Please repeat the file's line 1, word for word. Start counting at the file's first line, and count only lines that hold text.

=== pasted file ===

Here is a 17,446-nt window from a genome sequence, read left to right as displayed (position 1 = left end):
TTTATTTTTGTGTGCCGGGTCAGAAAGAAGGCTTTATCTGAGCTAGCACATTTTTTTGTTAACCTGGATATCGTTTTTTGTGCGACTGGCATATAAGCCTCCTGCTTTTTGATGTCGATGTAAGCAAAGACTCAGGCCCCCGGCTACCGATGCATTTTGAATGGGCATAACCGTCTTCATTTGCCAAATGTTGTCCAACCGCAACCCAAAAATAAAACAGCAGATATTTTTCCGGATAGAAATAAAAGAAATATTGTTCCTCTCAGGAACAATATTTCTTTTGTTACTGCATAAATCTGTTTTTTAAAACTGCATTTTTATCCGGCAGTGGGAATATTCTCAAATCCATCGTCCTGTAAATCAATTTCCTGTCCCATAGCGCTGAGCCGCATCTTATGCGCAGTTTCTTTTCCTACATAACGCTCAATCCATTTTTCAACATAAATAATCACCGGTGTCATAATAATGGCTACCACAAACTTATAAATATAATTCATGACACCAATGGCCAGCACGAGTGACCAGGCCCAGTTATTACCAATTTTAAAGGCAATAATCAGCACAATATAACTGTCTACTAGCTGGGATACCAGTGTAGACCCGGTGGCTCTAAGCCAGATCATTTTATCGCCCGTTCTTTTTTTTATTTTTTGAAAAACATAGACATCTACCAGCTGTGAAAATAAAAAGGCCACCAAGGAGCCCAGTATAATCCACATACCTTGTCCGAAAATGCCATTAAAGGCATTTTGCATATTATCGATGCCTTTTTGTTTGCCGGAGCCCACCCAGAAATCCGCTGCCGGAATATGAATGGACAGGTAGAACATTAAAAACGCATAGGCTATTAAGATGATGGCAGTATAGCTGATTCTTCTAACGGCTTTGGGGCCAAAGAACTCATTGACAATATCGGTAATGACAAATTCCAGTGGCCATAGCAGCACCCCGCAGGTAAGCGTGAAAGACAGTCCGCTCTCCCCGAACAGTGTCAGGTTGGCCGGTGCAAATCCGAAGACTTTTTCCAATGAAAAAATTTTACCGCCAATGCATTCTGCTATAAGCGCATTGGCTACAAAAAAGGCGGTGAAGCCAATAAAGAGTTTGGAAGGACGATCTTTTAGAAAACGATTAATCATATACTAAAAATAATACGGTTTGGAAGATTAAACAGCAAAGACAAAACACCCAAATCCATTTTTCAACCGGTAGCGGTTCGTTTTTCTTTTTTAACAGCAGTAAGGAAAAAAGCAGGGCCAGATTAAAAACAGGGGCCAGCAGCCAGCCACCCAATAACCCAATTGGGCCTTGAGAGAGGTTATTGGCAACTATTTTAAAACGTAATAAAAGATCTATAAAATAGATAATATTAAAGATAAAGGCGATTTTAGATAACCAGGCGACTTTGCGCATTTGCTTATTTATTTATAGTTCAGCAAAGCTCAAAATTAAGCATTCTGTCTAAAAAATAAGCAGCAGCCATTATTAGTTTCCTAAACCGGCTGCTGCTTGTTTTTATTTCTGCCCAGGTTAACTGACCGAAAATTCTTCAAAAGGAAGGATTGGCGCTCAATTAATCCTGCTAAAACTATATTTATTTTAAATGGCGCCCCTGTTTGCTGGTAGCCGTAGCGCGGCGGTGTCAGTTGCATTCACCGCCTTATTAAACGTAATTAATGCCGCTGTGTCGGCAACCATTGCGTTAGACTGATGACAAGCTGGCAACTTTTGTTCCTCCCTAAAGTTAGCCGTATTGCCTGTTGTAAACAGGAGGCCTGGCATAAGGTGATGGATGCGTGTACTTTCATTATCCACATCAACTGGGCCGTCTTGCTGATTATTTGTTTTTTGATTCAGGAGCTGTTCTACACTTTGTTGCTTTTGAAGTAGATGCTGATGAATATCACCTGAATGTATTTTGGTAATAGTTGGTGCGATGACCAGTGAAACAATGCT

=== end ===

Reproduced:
Here is a 17,446-nt window from a genome sequence, read left to right as displayed (position 1 = left end):